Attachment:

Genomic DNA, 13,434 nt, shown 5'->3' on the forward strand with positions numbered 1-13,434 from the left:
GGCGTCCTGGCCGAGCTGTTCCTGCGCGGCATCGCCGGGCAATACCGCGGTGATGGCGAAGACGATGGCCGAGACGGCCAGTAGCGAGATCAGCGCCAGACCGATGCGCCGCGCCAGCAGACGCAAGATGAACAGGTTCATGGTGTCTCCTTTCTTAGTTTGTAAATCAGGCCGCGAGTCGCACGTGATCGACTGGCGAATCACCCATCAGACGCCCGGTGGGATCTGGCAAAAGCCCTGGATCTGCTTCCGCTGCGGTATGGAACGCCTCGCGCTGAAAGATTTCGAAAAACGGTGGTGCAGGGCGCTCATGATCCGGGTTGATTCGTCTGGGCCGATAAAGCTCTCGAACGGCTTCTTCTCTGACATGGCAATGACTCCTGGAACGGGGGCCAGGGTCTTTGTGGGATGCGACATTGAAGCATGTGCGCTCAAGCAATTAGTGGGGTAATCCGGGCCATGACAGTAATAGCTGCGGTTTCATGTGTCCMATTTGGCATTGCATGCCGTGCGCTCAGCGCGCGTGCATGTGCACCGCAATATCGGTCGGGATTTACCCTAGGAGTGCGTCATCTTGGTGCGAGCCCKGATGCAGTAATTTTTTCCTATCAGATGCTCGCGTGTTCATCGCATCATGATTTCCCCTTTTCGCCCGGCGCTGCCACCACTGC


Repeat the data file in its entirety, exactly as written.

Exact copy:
Genomic DNA, 13,434 nt, shown 5'->3' on the forward strand with positions numbered 1-13,434 from the left:
GGCGTCCTGGCCGAGCTGTTCCTGCGCGGCATCGCCGGGCAATACCGCGGTGATGGCGAAGACGATGGCCGAGACGGCCAGTAGCGAGATCAGCGCCAGACCGATGCGCCGCGCCAGCAGACGCAAGATGAACAGGTTCATGGTGTCTCCTTTCTTAGTTTGTAAATCAGGCCGCGAGTCGCACGTGATCGACTGGCGAATCACCCATCAGACGCCCGGTGGGATCTGGCAAAAGCCCTGGATCTGCTTCCGCTGCGGTATGGAACGCCTCGCGCTGAAAGATTTCGAAAAACGGTGGTGCAGGGCGCTCATGATCCGGGTTGATTCGTCTGGGCCGATAAAGCTCTCGAACGGCTTCTTCTCTGACATGGCAATGACTCCTGGAACGGGGGCCAGGGTCTTTGTGGGATGCGACATTGAAGCATGTGCGCTCAAGCAATTAGTGGGGTAATCCGGGCCATGACAGTAATAGCTGCGGTTTCATGTGTCCMATTTGGCATTGCATGCCGTGCGCTCAGCGCGCGTGCATGTGCACCGCAATATCGGTCGGGATTTACCCTAGGAGTGCGTCATCTTGGTGCGAGCCCKGATGCAGTAATTTTTTCCTATCAGATGCTCGCGTGTTCATCGCATCATGATTTCCCCTTTTCGCCCGGCGCTGCCACCACTGC